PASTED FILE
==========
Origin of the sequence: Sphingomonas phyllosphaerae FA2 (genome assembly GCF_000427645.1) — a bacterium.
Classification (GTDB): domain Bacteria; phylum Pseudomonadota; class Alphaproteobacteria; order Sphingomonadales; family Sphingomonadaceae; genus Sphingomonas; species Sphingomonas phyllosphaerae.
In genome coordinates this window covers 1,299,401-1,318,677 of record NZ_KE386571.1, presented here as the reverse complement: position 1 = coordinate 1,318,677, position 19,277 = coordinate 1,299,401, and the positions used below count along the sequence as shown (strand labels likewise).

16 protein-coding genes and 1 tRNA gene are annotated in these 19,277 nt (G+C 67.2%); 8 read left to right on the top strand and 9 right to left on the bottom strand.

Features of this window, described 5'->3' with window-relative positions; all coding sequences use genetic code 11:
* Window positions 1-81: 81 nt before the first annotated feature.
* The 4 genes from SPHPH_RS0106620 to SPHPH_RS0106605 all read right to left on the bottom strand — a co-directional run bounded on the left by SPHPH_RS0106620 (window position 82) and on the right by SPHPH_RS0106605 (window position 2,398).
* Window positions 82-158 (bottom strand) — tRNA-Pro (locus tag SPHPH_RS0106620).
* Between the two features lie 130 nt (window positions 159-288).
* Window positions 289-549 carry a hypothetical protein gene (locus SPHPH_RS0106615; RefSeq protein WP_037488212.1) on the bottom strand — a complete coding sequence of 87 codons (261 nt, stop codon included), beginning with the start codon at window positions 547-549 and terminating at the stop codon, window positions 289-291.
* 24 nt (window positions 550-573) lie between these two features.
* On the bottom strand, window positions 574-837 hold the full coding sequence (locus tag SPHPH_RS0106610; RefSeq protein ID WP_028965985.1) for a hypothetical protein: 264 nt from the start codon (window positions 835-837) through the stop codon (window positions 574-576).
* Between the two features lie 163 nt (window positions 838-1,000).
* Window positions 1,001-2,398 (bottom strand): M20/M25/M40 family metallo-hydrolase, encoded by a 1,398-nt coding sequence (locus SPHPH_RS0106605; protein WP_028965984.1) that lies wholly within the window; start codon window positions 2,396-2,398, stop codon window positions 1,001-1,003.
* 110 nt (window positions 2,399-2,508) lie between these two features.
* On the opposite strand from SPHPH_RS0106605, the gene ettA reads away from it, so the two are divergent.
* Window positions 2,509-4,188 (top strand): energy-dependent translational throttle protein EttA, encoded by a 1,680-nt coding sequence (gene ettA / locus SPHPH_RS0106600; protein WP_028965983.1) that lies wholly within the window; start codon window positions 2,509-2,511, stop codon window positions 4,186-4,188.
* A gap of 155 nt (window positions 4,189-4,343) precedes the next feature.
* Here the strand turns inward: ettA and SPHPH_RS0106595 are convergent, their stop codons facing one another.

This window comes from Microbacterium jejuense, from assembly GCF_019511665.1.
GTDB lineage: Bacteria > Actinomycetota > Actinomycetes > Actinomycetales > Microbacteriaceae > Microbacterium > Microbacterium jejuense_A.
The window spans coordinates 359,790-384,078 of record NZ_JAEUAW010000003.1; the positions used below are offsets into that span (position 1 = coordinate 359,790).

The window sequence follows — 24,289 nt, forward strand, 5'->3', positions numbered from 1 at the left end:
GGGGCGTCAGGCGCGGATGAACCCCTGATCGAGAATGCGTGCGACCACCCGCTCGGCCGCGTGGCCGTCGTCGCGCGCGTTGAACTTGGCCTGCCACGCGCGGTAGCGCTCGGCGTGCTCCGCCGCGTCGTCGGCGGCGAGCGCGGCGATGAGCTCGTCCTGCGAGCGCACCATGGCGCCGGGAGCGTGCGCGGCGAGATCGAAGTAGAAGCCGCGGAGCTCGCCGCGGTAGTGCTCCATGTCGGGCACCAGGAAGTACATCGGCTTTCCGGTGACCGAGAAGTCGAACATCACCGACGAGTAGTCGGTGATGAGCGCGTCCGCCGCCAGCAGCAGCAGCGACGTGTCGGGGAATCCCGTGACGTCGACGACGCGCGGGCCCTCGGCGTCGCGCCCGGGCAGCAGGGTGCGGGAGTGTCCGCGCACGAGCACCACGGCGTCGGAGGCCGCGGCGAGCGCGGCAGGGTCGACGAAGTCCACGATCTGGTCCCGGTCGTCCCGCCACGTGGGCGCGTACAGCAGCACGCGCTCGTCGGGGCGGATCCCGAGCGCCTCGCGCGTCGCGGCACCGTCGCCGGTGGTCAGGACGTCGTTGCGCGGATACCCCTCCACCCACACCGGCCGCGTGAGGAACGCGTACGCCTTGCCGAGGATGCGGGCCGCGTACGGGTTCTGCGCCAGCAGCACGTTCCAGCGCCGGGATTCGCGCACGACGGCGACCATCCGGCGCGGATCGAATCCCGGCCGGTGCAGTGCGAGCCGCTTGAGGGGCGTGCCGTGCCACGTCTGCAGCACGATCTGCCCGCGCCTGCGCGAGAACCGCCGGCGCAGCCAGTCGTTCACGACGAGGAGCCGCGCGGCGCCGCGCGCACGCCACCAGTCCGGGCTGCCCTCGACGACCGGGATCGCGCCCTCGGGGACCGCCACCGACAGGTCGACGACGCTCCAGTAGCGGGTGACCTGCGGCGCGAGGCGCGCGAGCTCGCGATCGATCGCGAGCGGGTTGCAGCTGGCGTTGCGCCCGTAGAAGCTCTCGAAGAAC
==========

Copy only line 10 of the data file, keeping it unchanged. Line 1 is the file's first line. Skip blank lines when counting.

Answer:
* Window positions 289-549 carry a hypothetical protein gene (locus SPHPH_RS0106615; RefSeq protein WP_037488212.1) on the bottom strand — a complete coding sequence of 87 codons (261 nt, stop codon included), beginning with the start codon at window positions 547-549 and terminating at the stop codon, window positions 289-291.